Wrong About Wrong: Errors Made While Identifying Errors

For reasons we can never change, it's impossible to tell somebody they're wrong without being wrong in some way ourselves in doing so...

· 22 min read
Wrong About Wrong: Errors Made While Identifying Errors

It happened again. Somebody was wrong on the internet. And when I politely pointed out that they were wrong, I was wrong too, only in ways I could never have anticipated. I was wrong about wrong.

I was wrong about wrong. I bet you're wrong about wrong too.

First, wrong is such a simple word to be overloaded so much.

If I postulate x+y=7, then later say that x and y are 5 and 8, those two statements cannot both be true at the same time. Obviously I am wrong. A more precise way of stating things is that I am inconsistent. I think most of the time when we say somebody is wrong, we mean they are being inconsistent with either things they've said previously or things that all people hold to be true.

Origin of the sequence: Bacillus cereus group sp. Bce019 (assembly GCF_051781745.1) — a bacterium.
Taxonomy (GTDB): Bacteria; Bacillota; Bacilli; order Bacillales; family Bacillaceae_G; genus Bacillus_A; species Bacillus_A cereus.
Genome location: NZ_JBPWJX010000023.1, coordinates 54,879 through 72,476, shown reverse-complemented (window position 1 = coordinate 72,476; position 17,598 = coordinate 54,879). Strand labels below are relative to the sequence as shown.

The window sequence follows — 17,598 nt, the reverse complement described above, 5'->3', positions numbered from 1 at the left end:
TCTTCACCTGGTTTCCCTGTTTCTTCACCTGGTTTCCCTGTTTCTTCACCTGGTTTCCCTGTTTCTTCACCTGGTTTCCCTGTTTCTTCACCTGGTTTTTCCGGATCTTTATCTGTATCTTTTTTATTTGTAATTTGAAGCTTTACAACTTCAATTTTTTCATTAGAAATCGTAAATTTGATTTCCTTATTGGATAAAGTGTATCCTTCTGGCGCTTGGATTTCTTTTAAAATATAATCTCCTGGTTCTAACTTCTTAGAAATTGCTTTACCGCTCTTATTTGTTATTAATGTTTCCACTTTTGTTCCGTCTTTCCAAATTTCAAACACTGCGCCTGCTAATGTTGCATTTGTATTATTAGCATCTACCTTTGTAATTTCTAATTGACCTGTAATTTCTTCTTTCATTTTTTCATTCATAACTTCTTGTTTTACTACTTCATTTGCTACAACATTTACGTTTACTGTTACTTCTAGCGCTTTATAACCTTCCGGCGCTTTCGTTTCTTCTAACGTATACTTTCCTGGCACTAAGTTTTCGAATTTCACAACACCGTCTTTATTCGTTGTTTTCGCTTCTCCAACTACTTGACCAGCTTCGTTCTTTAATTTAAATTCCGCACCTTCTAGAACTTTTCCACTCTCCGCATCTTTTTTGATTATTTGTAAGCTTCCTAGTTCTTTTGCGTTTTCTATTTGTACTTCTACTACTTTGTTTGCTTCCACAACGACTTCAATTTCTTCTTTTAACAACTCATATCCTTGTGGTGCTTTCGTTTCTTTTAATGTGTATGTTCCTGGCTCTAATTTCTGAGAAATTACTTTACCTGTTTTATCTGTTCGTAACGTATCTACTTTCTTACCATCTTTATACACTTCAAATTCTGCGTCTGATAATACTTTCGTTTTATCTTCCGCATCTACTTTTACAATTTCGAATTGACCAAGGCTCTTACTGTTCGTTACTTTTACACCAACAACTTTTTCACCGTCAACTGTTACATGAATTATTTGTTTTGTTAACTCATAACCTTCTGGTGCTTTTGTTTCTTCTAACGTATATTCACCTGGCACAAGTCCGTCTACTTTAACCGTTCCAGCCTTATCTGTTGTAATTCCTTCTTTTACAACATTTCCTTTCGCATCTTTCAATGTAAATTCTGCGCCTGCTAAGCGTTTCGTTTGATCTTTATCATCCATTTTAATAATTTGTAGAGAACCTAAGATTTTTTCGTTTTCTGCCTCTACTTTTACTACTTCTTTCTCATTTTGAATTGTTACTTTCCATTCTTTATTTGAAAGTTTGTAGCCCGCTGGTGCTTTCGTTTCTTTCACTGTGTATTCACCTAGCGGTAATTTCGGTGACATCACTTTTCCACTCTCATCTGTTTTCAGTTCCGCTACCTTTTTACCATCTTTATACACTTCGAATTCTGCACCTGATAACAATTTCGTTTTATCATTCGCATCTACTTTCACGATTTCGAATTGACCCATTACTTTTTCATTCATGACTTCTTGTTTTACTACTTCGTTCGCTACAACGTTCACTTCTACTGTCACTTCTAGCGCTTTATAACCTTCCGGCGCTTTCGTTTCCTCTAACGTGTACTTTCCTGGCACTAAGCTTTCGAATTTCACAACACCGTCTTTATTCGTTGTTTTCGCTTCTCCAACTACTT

This is probably the worst way about being wrong about wrong: thinking of human language as if it were geometry. "You said A implies B, and B implies C, so of course A must imply C, right?"

Wrong.  You are confusing two completely different types of communication.

Perhaps "B" in the first context means one thing. The same term "B" might mean a subtly different thing in the second context. Same term "B", different underlying intentions. Language ain't math, and it's never going to be. Language is an art form we all participate in, it's an interactive nuanced performance. We perform human language for one another.

’Twas brillig, and the slithy toves
     Did gyre and gimble in the wabe:
All mimsy were the borogoves,